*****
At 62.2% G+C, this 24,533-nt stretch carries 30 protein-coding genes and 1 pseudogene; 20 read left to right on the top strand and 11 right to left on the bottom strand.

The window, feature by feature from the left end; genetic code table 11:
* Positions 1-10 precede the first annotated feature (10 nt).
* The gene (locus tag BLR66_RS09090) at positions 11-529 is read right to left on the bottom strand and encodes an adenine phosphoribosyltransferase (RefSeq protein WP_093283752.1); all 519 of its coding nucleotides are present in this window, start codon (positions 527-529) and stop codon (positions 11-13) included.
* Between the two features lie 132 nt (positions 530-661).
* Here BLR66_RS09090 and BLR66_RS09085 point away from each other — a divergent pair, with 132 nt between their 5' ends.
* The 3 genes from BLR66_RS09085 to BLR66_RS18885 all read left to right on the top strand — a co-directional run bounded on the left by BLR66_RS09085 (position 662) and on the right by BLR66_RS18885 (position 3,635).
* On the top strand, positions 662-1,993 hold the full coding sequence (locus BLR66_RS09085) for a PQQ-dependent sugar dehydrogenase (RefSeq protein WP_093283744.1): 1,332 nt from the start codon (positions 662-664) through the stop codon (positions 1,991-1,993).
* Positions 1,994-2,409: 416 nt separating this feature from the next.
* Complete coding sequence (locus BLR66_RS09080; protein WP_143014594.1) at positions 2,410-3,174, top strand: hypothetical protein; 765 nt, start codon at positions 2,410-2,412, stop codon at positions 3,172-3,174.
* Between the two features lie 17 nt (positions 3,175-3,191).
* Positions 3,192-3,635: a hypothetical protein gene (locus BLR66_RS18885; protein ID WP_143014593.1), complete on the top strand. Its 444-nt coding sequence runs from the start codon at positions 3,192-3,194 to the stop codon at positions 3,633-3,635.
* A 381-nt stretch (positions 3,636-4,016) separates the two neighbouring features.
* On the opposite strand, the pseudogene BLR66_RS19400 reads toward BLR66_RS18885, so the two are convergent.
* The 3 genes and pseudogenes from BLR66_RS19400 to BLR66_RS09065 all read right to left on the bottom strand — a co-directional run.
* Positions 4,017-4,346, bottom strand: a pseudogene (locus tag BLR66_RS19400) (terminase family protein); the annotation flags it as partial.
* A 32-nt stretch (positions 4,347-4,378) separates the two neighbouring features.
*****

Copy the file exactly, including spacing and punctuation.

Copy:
At 62.2% G+C, this 24,533-nt stretch carries 30 protein-coding genes and 1 pseudogene; 20 read left to right on the top strand and 11 right to left on the bottom strand.

The window, feature by feature from the left end; genetic code table 11:
* Positions 1-10 precede the first annotated feature (10 nt).
* The gene (locus tag BLR66_RS09090) at positions 11-529 is read right to left on the bottom strand and encodes an adenine phosphoribosyltransferase (RefSeq protein WP_093283752.1); all 519 of its coding nucleotides are present in this window, start codon (positions 527-529) and stop codon (positions 11-13) included.
* Between the two features lie 132 nt (positions 530-661).
* Here BLR66_RS09090 and BLR66_RS09085 point away from each other — a divergent pair, with 132 nt between their 5' ends.
* The 3 genes from BLR66_RS09085 to BLR66_RS18885 all read left to right on the top strand — a co-directional run bounded on the left by BLR66_RS09085 (position 662) and on the right by BLR66_RS18885 (position 3,635).
* On the top strand, positions 662-1,993 hold the full coding sequence (locus BLR66_RS09085) for a PQQ-dependent sugar dehydrogenase (RefSeq protein WP_093283744.1): 1,332 nt from the start codon (positions 662-664) through the stop codon (positions 1,991-1,993).
* Positions 1,994-2,409: 416 nt separating this feature from the next.
* Complete coding sequence (locus BLR66_RS09080; protein WP_143014594.1) at positions 2,410-3,174, top strand: hypothetical protein; 765 nt, start codon at positions 2,410-2,412, stop codon at positions 3,172-3,174.
* Between the two features lie 17 nt (positions 3,175-3,191).
* Positions 3,192-3,635: a hypothetical protein gene (locus BLR66_RS18885; protein ID WP_143014593.1), complete on the top strand. Its 444-nt coding sequence runs from the start codon at positions 3,192-3,194 to the stop codon at positions 3,633-3,635.
* A 381-nt stretch (positions 3,636-4,016) separates the two neighbouring features.
* On the opposite strand, the pseudogene BLR66_RS19400 reads toward BLR66_RS18885, so the two are convergent.
* The 3 genes and pseudogenes from BLR66_RS19400 to BLR66_RS09065 all read right to left on the bottom strand — a co-directional run.
* Positions 4,017-4,346, bottom strand: a pseudogene (locus tag BLR66_RS19400) (terminase family protein); the annotation flags it as partial.
* A 32-nt stretch (positions 4,347-4,378) separates the two neighbouring features.